JANUARY 25, 2020
Two young women who jumped to their deaths from a tall building in West Jerusalem last weekend left behind a note explaining their choice — and struggles with faith and religion played no small part.
Sarah Klapman was 24 years old when she took her own life; her cousin, Hani Solish, was only 19. They often spent time together at their grandmother’s house, where Klapman was living. (Her parents resided in America.) It was at that same grandmother’s home that their suicide note was found.
The women came from a strictly observant Orthodox Jewish family, and in the note she left behind, Solish said she was struggling with her family’s religious convictions and she was afraid of disappointing them.
Both cousins were in a WhatsApp group with three of their friends, where they often discussed their struggles with religion and offered each other support. Not long after the suicide, a girl from the same group posted to say she understood her friends’ choice, writing, “I understand what you did.”
According to Israel’s Central Bureau of Statistics, who studied a cohort of Orthodox Jewish infants born around the same time as Sarah Klapman, one in ten of them will abandon the Orthodox community. They might seek to practice the Jewish faith in a way that better suits their own convictions, or they might leave the religion altogether.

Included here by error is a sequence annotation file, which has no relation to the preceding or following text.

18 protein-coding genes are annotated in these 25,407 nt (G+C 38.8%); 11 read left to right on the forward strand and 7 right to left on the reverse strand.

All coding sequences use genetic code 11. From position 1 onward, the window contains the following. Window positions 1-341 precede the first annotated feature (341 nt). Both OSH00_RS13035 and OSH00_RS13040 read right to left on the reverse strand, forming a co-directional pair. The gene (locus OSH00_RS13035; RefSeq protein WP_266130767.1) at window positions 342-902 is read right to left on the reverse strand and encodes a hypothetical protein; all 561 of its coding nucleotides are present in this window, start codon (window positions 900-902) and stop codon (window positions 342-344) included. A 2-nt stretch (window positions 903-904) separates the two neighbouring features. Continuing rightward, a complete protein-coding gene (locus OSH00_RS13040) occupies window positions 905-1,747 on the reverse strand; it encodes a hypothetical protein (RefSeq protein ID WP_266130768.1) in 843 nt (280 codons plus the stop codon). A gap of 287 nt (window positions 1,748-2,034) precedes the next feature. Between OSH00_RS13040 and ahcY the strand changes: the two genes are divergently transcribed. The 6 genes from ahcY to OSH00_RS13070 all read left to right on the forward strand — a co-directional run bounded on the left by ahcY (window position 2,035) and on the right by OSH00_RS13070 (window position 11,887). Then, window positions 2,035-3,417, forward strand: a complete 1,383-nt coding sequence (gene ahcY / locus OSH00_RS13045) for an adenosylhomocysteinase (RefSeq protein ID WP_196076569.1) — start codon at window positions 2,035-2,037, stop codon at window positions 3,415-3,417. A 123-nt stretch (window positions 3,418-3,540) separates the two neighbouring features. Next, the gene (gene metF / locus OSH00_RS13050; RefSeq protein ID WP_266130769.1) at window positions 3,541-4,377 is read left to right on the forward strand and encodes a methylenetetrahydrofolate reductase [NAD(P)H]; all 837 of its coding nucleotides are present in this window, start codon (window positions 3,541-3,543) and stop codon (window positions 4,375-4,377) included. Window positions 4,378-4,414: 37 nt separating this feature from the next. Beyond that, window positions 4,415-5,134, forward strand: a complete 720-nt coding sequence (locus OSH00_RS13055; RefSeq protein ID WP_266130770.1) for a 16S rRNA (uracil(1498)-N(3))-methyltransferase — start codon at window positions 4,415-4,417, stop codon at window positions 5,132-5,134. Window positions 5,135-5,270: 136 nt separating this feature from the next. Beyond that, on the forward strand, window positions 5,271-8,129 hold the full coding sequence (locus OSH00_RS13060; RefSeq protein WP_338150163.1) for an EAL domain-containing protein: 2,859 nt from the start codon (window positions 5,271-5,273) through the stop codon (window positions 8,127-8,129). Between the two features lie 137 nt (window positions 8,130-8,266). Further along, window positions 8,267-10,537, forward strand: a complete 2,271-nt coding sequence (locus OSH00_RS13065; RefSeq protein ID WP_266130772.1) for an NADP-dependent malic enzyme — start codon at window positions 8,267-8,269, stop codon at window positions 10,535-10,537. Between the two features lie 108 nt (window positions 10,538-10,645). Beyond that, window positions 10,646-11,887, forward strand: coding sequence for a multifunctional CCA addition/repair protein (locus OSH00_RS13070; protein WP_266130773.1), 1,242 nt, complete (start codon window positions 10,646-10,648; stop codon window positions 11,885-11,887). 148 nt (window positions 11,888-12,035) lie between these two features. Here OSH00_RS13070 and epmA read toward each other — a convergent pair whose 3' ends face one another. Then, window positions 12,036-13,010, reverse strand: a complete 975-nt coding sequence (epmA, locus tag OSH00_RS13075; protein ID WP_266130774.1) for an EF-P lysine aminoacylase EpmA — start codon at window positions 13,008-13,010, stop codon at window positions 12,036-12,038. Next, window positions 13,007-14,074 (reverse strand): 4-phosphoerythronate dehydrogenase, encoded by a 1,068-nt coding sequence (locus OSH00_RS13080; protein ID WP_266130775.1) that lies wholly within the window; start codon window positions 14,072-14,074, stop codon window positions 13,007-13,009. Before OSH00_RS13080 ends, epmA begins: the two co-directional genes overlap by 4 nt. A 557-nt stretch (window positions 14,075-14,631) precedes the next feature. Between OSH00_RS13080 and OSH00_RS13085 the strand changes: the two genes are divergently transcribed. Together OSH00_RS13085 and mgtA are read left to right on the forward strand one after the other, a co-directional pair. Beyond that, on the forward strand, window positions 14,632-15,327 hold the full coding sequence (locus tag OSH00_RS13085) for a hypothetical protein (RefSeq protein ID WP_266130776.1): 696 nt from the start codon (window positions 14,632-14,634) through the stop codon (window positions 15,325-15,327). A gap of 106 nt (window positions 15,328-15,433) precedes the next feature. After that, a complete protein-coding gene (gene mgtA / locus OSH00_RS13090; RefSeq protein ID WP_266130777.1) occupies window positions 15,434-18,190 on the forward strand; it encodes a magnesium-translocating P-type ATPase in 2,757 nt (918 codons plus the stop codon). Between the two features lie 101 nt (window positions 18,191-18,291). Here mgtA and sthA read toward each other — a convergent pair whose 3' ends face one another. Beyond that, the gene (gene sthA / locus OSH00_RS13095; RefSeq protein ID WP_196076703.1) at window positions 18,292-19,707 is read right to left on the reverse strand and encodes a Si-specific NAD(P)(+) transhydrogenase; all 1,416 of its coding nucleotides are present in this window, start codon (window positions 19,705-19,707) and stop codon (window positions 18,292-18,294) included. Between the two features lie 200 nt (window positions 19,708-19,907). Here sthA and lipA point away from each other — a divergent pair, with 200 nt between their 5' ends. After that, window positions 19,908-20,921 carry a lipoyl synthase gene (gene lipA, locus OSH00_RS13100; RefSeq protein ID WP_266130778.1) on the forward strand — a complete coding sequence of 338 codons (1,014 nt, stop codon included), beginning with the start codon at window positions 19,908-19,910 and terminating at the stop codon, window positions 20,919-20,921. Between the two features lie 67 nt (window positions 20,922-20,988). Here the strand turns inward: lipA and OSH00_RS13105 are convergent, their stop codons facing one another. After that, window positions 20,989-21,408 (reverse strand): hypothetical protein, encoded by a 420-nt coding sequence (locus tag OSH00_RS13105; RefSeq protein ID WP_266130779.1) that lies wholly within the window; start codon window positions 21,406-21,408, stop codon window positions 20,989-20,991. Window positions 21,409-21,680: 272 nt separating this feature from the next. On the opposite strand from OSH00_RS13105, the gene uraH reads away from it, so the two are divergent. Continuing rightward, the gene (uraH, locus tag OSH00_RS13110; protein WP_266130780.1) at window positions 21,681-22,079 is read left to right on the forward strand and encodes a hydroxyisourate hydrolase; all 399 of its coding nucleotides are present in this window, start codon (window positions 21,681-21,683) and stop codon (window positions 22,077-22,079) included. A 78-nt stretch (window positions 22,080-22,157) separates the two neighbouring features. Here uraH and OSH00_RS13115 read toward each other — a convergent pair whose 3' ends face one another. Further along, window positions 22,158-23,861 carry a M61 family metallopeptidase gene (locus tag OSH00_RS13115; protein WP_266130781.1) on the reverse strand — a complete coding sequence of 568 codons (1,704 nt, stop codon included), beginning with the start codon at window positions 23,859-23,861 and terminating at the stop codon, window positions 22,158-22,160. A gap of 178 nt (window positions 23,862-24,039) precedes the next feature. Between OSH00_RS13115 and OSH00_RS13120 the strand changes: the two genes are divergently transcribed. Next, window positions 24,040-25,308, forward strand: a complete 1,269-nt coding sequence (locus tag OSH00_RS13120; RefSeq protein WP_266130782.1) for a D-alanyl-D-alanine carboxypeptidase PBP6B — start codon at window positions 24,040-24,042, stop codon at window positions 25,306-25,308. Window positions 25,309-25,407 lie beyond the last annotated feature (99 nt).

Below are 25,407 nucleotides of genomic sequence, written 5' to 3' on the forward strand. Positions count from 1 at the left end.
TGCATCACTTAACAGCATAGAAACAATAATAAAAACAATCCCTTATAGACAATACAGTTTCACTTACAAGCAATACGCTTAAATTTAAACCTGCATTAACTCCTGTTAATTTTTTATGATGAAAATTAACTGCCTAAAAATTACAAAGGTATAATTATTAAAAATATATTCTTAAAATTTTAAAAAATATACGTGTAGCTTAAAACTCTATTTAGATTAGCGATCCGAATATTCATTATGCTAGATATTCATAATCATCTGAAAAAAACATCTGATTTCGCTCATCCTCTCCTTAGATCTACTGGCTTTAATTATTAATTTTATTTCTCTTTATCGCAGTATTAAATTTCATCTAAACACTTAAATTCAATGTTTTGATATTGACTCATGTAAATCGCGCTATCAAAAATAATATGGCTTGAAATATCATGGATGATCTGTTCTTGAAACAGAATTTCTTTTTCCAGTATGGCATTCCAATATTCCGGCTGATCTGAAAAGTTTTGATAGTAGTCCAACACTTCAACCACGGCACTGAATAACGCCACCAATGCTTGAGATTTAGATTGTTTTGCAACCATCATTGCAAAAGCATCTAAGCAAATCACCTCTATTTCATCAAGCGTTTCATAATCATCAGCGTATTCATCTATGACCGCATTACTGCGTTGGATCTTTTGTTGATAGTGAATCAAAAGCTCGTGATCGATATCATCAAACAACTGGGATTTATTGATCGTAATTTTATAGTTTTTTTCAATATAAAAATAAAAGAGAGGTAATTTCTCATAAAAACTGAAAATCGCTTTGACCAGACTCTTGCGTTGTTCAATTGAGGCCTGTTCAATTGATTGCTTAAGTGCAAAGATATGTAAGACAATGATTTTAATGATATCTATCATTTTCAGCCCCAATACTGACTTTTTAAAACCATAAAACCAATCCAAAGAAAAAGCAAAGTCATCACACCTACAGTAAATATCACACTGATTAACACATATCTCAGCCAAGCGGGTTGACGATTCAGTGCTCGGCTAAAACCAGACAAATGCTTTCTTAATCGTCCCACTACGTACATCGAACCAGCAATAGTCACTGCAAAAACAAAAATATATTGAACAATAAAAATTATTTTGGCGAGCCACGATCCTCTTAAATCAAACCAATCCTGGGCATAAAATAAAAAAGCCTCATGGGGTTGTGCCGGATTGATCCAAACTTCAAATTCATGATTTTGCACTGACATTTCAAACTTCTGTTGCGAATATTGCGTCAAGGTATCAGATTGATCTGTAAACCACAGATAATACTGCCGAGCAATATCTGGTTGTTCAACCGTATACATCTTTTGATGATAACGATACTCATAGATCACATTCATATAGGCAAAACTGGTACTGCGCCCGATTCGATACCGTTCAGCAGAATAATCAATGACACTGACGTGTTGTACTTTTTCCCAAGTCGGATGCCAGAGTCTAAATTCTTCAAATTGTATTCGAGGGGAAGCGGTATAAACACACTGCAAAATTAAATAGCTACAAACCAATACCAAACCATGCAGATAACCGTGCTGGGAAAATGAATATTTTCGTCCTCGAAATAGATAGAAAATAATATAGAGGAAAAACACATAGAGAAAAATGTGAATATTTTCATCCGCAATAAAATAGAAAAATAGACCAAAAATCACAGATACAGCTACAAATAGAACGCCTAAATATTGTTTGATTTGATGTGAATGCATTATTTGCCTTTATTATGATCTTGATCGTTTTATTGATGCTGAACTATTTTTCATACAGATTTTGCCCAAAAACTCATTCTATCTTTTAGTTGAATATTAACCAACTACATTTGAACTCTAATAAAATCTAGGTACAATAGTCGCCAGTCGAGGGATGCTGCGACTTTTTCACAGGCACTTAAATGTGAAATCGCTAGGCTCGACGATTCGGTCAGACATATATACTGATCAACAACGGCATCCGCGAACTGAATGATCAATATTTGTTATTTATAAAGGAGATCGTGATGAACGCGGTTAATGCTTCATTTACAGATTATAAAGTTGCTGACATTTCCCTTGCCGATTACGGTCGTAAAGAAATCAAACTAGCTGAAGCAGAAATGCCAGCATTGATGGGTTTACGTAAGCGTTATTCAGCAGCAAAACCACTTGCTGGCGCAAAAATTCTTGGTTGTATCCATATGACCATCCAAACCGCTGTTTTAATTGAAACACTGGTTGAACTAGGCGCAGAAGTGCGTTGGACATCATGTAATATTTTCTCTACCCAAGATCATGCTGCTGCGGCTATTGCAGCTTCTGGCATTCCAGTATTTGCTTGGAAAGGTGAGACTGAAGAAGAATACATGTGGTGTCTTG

That’s an important statistic, because for young people from Orthodox communities, losing your religion comes with very high stakes. Questioning the family’s faith can lead former believers without family, friends, and community just when they most need support to handle the upheaval in their belief system.
For Klapman and Solish, the experience exacerbated previously existing traumas and mental health problems to the point where they saw no other way out. A close friend of both girls described their ongoing struggles with mental illness and suicidal ideation:
Hani was still anxious. As far as I know she just didn’t see so much reason to live. She was depressed and found no interest in life. For a long time [Sarah] had moments with suicidal thoughts. She didn’t see many reasons to live in those moments; she was pumped into depression… She told me that [Hani] was sad even before they moved in together. In an attempt to make her happy, she ordered a Taylor Swift shirt from the Internet. Hani adored her.
One or both girls had reportedly received some help from a therapist, but her family pressured her to give up the highly-stigmatized treatment.
Klapman and Solish are far from the first to end their lives after wrestling with doubt surrounding their Orthodox Jewish religion, and as long as intense pressure to conform remains part of the religious landscape, they won’t be the last.
If you’re considering ending your own life for any reason, please call the National Suicide Prevention Lifeline at 1-800-273-8255 or Crisis Services Canada at 1-833-456-4566. A group called Footsteps can also help those trying to leave the ultra-Orthodox community.